Brits Are Developing A More Positive Attitude On Games, Poll Discovers
A skeptical British public "has become much more positive about the London Olympics since the spectacular Opening Ceremony on Friday night," according to a poll cited by Grice & Taylor of the London INDEPENDENT. ComRes found that 50% of people "now believe the Olympics will be worth" the $14.6B in public money being spent on the event, while 42% disagree and 8% are "don't knows." The upswing in support for the Games "comes as officials insist that they have a handle on the empty seats problem during the first few days of competition." Opinion on the Games "has turned round since ComRes tested support in March, when only 40% of people thought the Games would be worth it and 51% disagreed" (INDEPENDENT, 7/31).
WELCOME TO LONDON: In London, Peter Dominiczak noted more than 2 million visitors "have arrived in London to support the Games, making it the biggest crowd event in the city's history." About 1.5 million turned out "over the weekend to free events across the capital while 500,000 paid to attend sports at Olympic venues." Well over 1 million fans "lined the streets during the weekend’s cycling road races." Hundreds of thousands also "flocked to Olympic Live sites including those at Hyde Park, Victoria Park, Trafalgar Square and Potter’s Field at City Hall, where they could watch the sport on giant screens." The Hyde Park live site is "expected to be packed today, with as many as 80,000 people in the park." Games officials said that about 50,000 spectators "are expected at the equestrian event" (INDEPENDENT, 7/31).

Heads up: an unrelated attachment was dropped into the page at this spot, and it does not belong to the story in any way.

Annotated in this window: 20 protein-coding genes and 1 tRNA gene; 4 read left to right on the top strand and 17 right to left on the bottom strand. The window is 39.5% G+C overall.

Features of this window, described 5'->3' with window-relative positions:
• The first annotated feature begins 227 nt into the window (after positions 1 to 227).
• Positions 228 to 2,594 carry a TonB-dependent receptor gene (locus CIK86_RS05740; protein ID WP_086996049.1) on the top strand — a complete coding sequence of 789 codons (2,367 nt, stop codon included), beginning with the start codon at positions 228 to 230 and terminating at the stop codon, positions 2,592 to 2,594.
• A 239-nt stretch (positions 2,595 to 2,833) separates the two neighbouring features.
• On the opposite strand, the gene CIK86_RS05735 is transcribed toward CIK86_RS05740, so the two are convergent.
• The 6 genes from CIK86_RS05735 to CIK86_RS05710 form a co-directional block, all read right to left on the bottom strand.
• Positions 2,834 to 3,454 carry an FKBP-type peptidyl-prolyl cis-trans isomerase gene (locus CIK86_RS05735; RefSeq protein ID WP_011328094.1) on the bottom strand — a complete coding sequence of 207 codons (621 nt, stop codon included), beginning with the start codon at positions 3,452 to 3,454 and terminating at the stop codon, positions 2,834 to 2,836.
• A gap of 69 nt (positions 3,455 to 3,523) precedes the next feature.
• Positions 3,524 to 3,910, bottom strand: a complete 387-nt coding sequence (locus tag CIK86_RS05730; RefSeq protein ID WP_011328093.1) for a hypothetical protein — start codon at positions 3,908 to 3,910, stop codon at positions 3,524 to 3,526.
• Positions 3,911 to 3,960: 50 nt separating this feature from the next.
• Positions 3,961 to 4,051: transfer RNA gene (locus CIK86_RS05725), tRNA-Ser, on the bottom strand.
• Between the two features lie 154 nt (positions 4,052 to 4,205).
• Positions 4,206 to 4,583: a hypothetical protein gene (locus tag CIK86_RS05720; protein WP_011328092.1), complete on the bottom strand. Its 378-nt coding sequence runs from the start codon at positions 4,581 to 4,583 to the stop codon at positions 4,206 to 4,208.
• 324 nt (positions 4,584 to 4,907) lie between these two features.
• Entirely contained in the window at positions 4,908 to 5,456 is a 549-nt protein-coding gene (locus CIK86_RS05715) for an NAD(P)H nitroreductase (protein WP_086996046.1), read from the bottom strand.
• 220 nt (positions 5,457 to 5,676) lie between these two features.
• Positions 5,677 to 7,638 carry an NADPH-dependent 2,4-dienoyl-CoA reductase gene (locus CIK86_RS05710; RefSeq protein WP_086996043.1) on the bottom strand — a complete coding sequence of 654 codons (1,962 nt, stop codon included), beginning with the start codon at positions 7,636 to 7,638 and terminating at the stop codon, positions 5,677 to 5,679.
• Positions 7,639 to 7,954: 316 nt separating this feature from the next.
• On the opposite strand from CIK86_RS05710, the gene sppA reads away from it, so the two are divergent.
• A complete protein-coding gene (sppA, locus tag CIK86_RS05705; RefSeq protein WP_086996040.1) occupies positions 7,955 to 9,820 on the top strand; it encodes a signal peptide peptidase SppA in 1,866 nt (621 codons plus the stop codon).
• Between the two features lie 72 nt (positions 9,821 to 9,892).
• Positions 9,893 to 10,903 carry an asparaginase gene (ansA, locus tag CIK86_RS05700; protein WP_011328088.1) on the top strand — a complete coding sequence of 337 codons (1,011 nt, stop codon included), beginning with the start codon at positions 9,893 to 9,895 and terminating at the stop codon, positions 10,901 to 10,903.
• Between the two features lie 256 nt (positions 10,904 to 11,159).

QUIET TIME: The WALL STREET JOURNAL's Sonne & Whalen noted Britons for months have been "bracing for Olympic gridlock to descend on their capital." But a few days into the games, a "different reality has emerged: Central London is pretty quiet." Of the "million or so visitors and commuters on a normal day, many avoided the city." Some Londoners "have gone on vacation." The "upshot has been veritable quiet in much of the British capital so far" (WALL STREET JOURNAL, 7/31). In London, Peter Woodman reported businesses said that the city's tourism industry "is struggling to compete with the impact of the Olympic Games," which has left the host city a "ghost town." Many traditional tourist hotspots have reported a drop in ticket sales as visitors flock to Olympic venues across the capital. Theater companies said they were seeing a "mixed picture" with many companies struggling due to the lack of football in the West End. General Secretary of the Licensed Taxi Drivers Association Steve McNamara said that "cab drivers had been hit hard" and described London as a "ghost town" (INDEPENDENT, 7/31).
MIND THE GAP: In London, Kevin Rawlinson noted many of the Games lanes "have been reopened to the public after officials such as IOC Chief Jacques Rogge opted to take buses and trains instead." London Mayor Boris Johnson admitted that "'a lot' of the sections of road were not needed this morning." He said, “Actually, we’ve been able to turn off a lot of the Games lanes because so many people are going by public transport." However, a spokesperson for Johnson confirmed that the reopening "was not permanent." A decision on "whether to open sections of the network to the public will be taken each day, subject to the level of demand for them, leaving the possibility open that each of those reopened today could be closed off again tomorrow" (INDEPENDENT, 7/31).